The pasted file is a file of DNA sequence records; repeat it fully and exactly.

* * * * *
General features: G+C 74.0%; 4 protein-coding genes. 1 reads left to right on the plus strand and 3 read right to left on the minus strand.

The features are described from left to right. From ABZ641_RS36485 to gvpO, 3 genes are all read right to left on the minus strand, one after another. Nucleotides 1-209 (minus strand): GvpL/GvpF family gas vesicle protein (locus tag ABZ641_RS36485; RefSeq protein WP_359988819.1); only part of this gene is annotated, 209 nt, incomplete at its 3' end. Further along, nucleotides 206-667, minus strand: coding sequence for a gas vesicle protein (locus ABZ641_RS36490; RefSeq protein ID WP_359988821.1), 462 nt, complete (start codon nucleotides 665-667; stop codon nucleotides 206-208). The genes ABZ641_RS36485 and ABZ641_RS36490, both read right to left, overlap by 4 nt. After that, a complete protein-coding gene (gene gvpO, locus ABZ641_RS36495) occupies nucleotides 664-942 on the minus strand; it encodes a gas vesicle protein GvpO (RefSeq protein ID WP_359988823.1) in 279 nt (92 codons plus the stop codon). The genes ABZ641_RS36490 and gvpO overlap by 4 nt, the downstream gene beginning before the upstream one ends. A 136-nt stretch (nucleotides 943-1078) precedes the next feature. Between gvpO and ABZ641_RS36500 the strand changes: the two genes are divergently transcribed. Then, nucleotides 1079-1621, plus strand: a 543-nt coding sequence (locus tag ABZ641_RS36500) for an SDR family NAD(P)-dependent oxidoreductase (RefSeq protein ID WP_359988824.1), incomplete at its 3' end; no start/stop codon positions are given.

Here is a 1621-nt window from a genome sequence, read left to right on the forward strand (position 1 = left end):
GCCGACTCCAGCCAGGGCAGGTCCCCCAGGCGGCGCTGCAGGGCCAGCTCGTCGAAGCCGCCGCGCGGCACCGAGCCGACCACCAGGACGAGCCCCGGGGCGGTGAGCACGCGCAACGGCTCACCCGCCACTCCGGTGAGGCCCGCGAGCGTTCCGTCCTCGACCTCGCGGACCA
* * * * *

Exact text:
General features: G+C 74.0%; 4 protein-coding genes. 1 reads left to right on the plus strand and 3 read right to left on the minus strand.

The features are described from left to right. From ABZ641_RS36485 to gvpO, 3 genes are all read right to left on the minus strand, one after another. Nucleotides 1-209 (minus strand): GvpL/GvpF family gas vesicle protein (locus tag ABZ641_RS36485; RefSeq protein WP_359988819.1); only part of this gene is annotated, 209 nt, incomplete at its 3' end. Further along, nucleotides 206-667, minus strand: coding sequence for a gas vesicle protein (locus ABZ641_RS36490; RefSeq protein ID WP_359988821.1), 462 nt, complete (start codon nucleotides 665-667; stop codon nucleotides 206-208). The genes ABZ641_RS36485 and ABZ641_RS36490, both read right to left, overlap by 4 nt. After that, a complete protein-coding gene (gene gvpO, locus ABZ641_RS36495) occupies nucleotides 664-942 on the minus strand; it encodes a gas vesicle protein GvpO (RefSeq protein ID WP_359988823.1) in 279 nt (92 codons plus the stop codon). The genes ABZ641_RS36490 and gvpO overlap by 4 nt, the downstream gene beginning before the upstream one ends. A 136-nt stretch (nucleotides 943-1078) precedes the next feature. Between gvpO and ABZ641_RS36500 the strand changes: the two genes are divergently transcribed. Then, nucleotides 1079-1621, plus strand: a 543-nt coding sequence (locus tag ABZ641_RS36500) for an SDR family NAD(P)-dependent oxidoreductase (RefSeq protein ID WP_359988824.1), incomplete at its 3' end; no start/stop codon positions are given.

Here is a 1621-nt window from a genome sequence, read left to right on the forward strand (position 1 = left end):
GCCGACTCCAGCCAGGGCAGGTCCCCCAGGCGGCGCTGCAGGGCCAGCTCGTCGAAGCCGCCGCGCGGCACCGAGCCGACCACCAGGACGAGCCCCGGGGCGGTGAGCACGCGCAACGGCTCACCCGCCACTCCGGTGAGGCCCGCGAGCGTTCCGTCCTCGACCTCGCGGACCA